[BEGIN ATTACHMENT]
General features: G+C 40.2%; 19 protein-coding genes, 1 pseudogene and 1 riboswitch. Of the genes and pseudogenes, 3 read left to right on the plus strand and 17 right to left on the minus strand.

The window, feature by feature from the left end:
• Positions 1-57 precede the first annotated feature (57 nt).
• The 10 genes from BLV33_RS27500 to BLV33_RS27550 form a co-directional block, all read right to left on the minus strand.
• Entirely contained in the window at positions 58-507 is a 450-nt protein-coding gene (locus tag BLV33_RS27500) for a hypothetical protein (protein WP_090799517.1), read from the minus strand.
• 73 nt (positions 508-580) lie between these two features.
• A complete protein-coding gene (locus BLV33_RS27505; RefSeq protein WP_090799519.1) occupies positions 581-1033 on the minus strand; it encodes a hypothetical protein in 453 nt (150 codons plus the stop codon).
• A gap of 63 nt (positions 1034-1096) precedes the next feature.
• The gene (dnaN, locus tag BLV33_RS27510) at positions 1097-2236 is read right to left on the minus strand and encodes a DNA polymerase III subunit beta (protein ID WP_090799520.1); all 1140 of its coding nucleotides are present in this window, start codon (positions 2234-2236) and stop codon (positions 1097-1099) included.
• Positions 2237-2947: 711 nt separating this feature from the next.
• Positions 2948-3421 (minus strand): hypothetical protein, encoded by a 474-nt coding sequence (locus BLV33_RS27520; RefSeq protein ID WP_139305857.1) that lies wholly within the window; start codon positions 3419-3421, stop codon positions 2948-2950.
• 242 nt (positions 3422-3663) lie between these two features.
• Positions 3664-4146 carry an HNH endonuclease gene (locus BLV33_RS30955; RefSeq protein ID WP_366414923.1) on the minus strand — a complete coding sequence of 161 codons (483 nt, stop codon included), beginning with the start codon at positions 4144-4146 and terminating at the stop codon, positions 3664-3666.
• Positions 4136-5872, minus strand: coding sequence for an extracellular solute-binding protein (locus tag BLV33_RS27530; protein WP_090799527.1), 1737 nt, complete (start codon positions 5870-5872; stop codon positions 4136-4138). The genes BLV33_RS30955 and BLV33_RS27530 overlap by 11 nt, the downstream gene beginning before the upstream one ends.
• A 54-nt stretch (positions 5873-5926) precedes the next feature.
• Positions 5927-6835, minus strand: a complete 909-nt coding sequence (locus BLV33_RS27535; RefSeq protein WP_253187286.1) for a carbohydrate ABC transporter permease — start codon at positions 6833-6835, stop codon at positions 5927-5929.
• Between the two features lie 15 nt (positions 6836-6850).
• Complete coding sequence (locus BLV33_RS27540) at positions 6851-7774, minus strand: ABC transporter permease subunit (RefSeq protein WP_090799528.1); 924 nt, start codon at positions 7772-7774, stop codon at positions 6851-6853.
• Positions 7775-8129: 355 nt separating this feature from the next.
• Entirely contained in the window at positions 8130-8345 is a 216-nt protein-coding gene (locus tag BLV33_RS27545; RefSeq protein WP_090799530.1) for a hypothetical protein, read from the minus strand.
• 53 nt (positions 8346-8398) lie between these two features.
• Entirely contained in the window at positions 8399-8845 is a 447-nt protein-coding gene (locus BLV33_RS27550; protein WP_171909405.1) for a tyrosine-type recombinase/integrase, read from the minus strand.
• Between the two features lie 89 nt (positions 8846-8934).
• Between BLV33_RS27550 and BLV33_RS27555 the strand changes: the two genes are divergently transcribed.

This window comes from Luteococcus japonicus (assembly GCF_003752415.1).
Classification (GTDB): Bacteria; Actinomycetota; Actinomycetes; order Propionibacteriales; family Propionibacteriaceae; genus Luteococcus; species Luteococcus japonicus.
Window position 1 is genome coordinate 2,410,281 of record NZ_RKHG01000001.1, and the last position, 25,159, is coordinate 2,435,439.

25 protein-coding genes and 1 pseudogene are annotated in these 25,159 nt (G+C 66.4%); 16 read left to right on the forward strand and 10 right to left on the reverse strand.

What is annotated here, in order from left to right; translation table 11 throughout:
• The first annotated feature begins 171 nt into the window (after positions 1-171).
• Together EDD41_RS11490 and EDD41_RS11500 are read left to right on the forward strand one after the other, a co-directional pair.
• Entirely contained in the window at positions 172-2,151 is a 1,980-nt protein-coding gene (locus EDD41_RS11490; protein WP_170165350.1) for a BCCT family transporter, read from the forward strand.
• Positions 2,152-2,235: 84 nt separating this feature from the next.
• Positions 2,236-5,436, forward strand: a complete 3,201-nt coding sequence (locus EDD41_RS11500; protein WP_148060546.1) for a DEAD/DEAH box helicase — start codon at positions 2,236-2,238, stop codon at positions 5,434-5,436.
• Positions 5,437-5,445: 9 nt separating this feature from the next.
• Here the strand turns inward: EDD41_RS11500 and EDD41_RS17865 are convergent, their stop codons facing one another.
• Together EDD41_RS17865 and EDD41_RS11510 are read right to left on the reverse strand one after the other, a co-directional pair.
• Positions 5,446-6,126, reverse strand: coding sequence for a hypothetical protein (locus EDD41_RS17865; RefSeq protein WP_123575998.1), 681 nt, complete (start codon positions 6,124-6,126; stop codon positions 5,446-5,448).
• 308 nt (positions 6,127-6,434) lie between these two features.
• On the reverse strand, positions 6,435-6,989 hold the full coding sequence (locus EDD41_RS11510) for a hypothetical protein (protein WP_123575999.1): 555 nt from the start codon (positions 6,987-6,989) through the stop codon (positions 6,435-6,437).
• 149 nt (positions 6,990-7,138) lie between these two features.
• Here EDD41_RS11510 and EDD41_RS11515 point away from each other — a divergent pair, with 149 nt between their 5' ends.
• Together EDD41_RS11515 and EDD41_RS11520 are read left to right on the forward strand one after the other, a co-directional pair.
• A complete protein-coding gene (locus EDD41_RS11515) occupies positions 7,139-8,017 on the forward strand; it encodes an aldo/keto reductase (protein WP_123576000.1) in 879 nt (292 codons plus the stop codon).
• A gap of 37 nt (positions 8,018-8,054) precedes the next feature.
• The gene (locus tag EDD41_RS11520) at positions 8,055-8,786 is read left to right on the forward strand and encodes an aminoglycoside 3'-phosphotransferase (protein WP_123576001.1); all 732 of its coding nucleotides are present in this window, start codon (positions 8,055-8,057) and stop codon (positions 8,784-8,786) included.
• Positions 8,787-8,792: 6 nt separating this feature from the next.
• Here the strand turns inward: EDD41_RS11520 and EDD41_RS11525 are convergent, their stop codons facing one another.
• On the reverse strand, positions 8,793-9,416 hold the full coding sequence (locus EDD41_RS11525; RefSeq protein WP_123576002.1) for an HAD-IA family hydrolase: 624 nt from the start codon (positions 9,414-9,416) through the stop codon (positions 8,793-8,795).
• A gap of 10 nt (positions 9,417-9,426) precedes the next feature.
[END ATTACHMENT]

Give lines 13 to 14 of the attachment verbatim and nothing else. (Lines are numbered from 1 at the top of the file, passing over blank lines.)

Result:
• Positions 3664-4146 carry an HNH endonuclease gene (locus BLV33_RS30955; RefSeq protein ID WP_366414923.1) on the minus strand — a complete coding sequence of 161 codons (483 nt, stop codon included), beginning with the start codon at positions 4144-4146 and terminating at the stop codon, positions 3664-3666.
• Positions 4136-5872, minus strand: coding sequence for an extracellular solute-binding protein (locus tag BLV33_RS27530; protein WP_090799527.1), 1737 nt, complete (start codon positions 5870-5872; stop codon positions 4136-4138). The genes BLV33_RS30955 and BLV33_RS27530 overlap by 11 nt, the downstream gene beginning before the upstream one ends.